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The Learning From Buddhismー Why People are Irritated by the Relationships That Mean The Most – The Partner, Parents, Best Friends, etc



Have you ever felt irritated towards the people who are closest to you, say, your partner, parents or even best friends? Having thoughts such as “I did it for him, but he didn’t even appreciate it.”, “It took me hours to finish this for him, but all he did was point out my flaws”, or ” I spent a huge amount of money for him, but I only got a few things from him” and the list goes on.


It is said that the closer our relationship with a person is, the more prone we are to feeling annoyed, irritated and frustrated, especially when these people close to us, don’t meet our expectations. We tend to have the mindset to do good things for them, but deep in our subconscious, we are expecting some things in return – such as wanting to receive praise, etc. Hence, if the outcome doesn’t meet our expectations – the feelings of frustration may rush in potentially impacting a relationship that is most dear to us.


It is said that Shaka introduced the theory that we should learn to let go, or not be fixated on thoughts such as ” I gave something for someone, did something for someone, helped someone.” This theory is known in Japanese as “Sanrinku(三輪空)”, which is a Buddhism word.


As long as we are fixated on these concepts of “I did it for him” strongly the chances are, we are expecting something in return, whether we admit it or not. But in reality, not all things are reciprocated. We don’t always get something in return, and reality and expectations are always two different things.


Expecting to get something for our good doings is not “kindness” but more like an “investment”, like a calculated move, or something done with an ulterior motive. These ‘kind’ acts disguise themselves as been sincere gestures and may seem like it at first glance. But it is the type of kindness that is contaminated with poison, like Snow white’s apple. It’s like doing something, with high hopes of getting something in return – whether this be praise, receiving a gift etc, which is far from what it originally disguises to be as a selfless act. It’s basically like collecting a debt or an interest from an investment you made, with the debt, or interest, being much higher than what you initially invested.


Generally speaking, kindness and noble acts require something from us. It may be in the form of money – such as in charities, or time and effort – such as volunteerism. Some people might donate money or goods to help the poor, while some may offer themselves, their time and effort to do things such as clean-up activities, or helping elderly and disabled people.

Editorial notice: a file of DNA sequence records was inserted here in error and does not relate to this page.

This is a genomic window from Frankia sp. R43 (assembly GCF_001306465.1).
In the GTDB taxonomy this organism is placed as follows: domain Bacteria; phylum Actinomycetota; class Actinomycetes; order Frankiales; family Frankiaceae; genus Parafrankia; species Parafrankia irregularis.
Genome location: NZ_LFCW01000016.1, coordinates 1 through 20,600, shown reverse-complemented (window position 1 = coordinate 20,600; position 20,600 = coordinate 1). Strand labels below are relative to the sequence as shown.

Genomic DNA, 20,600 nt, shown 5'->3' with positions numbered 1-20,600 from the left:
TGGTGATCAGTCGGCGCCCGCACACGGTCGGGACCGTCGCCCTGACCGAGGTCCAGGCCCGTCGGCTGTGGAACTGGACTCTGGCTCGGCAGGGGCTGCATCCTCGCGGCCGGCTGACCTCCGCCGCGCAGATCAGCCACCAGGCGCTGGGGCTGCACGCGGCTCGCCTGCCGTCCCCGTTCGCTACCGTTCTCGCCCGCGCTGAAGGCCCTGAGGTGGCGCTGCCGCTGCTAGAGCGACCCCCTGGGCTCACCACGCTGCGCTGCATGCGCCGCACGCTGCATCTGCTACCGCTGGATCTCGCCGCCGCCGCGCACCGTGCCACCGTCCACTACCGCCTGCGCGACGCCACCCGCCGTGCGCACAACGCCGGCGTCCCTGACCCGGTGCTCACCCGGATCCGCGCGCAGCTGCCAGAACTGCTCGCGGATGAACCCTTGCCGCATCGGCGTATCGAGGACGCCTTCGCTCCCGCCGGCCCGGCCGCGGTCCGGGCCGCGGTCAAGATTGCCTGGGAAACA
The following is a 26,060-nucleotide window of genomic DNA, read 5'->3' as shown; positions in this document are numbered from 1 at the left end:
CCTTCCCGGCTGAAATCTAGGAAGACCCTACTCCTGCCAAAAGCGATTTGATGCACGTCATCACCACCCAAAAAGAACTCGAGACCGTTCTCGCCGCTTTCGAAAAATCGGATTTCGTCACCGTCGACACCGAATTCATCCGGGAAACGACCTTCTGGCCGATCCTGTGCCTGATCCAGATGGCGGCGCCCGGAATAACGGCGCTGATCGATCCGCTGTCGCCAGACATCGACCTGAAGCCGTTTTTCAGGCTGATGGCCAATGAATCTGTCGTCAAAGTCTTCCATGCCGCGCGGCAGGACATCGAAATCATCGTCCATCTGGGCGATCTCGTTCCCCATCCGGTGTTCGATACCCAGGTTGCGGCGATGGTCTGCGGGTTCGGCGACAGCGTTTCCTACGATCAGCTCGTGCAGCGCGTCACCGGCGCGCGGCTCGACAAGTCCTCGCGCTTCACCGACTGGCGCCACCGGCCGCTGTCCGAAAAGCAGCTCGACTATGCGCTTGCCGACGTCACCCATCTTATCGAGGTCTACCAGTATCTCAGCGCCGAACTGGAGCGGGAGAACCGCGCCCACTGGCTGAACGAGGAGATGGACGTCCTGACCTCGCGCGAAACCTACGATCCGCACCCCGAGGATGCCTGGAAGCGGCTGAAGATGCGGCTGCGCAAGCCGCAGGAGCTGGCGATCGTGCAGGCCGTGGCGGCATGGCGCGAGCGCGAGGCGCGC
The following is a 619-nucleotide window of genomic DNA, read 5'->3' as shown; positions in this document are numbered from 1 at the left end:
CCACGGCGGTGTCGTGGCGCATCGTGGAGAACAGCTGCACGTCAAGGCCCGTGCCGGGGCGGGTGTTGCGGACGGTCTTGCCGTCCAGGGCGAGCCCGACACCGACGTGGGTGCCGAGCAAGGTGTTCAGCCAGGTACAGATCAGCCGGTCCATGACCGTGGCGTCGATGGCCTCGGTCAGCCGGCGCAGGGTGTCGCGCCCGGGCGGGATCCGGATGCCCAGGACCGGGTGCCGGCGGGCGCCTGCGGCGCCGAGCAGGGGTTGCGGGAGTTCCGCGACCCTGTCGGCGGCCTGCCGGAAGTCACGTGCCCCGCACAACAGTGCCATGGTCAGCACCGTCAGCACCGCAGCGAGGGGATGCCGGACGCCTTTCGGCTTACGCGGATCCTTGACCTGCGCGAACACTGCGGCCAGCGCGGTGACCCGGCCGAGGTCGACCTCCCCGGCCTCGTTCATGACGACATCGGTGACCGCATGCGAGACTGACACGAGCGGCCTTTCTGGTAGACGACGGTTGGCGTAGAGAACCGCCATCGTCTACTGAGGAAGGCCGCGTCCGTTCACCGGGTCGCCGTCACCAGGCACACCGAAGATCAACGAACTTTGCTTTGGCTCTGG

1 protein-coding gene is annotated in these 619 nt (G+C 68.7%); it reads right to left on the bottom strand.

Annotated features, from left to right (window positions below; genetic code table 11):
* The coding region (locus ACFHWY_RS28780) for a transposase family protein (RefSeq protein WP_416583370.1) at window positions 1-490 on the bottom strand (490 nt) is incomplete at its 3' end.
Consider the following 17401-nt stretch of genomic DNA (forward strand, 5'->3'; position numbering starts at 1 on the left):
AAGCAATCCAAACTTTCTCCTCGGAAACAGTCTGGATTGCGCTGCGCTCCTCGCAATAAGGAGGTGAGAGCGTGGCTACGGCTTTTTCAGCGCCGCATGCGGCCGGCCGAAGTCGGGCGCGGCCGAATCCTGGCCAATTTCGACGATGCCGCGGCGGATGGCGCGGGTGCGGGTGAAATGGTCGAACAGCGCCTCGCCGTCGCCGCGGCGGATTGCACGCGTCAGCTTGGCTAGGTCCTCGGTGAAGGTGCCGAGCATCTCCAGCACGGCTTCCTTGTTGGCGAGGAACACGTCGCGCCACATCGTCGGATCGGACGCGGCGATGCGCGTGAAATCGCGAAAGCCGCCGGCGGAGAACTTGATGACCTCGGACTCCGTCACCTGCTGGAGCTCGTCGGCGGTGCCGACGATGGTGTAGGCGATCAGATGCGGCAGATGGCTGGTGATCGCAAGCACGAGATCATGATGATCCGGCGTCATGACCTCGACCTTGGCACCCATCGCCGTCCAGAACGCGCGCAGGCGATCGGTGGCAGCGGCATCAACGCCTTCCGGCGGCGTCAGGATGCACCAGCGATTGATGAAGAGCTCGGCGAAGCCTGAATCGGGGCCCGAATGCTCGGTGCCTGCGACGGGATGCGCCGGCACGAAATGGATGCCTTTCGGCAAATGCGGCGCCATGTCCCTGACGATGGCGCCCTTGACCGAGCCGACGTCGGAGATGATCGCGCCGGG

Unfortunately, the selfish nature of humans often makes us demand something in return for our good deeds. Even if we are not conscious of these expectations. There is usually a voice within us reinforcing this negative attitude we have saying “I’m good and I do this for them. They have to give me something in return. I need a return!” Regardless if this return is in the form of expressed gratitude or a feeling of indebtedness, this expectation will destroy your initial good deed. This ego found in all of us can get you riled up. It will irritate and hurt you mentally, to the point of losing yourself and the people important to you.


Shaka suggested that we should help people voluntarily and clear our minds of any expectations. Whenever we have a hidden agenda for doing something, it will always manifests itself in a negative way. This can be in different ways such as impacting your mental state and your daily habits. This is a kind of a lesson. So, in order to avoid having such a bad mindset, learn to help someone or do something selflessly, without having expectations for anything in return.


We should have a feeling of gratitude. By appreciating and valuing the people around us, only then are we capable of completing a good deed. We must respect the people closest to us and offer our help purely because we care and without any hidden agenda. To help the people we love with genuine intentions will leave us feeling more fulfilled than any gift could. To be free from expectations and no longer fall in to the trap of Sanrinku will ultimately leave us feeling fulfilled and happy. We cannot change the actions of other but only that of ourselves therefore it is never good to dwell on the choices made by others.